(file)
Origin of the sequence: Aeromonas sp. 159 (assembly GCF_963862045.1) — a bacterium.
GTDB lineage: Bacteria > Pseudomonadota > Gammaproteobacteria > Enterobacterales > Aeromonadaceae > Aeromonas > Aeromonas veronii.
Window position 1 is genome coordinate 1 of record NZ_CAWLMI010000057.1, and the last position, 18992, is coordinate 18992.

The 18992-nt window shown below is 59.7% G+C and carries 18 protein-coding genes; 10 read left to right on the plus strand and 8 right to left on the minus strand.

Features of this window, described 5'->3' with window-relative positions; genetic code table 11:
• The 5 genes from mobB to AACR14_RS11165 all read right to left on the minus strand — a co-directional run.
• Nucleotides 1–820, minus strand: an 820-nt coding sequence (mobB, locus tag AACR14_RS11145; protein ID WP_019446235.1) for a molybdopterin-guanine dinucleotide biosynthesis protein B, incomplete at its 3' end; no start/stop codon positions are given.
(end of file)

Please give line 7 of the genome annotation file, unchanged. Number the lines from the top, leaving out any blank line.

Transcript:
• Nucleotides 1–820, minus strand: an 820-nt coding sequence (mobB, locus tag AACR14_RS11145; protein ID WP_019446235.1) for a molybdopterin-guanine dinucleotide biosynthesis protein B, incomplete at its 3' end; no start/stop codon positions are given.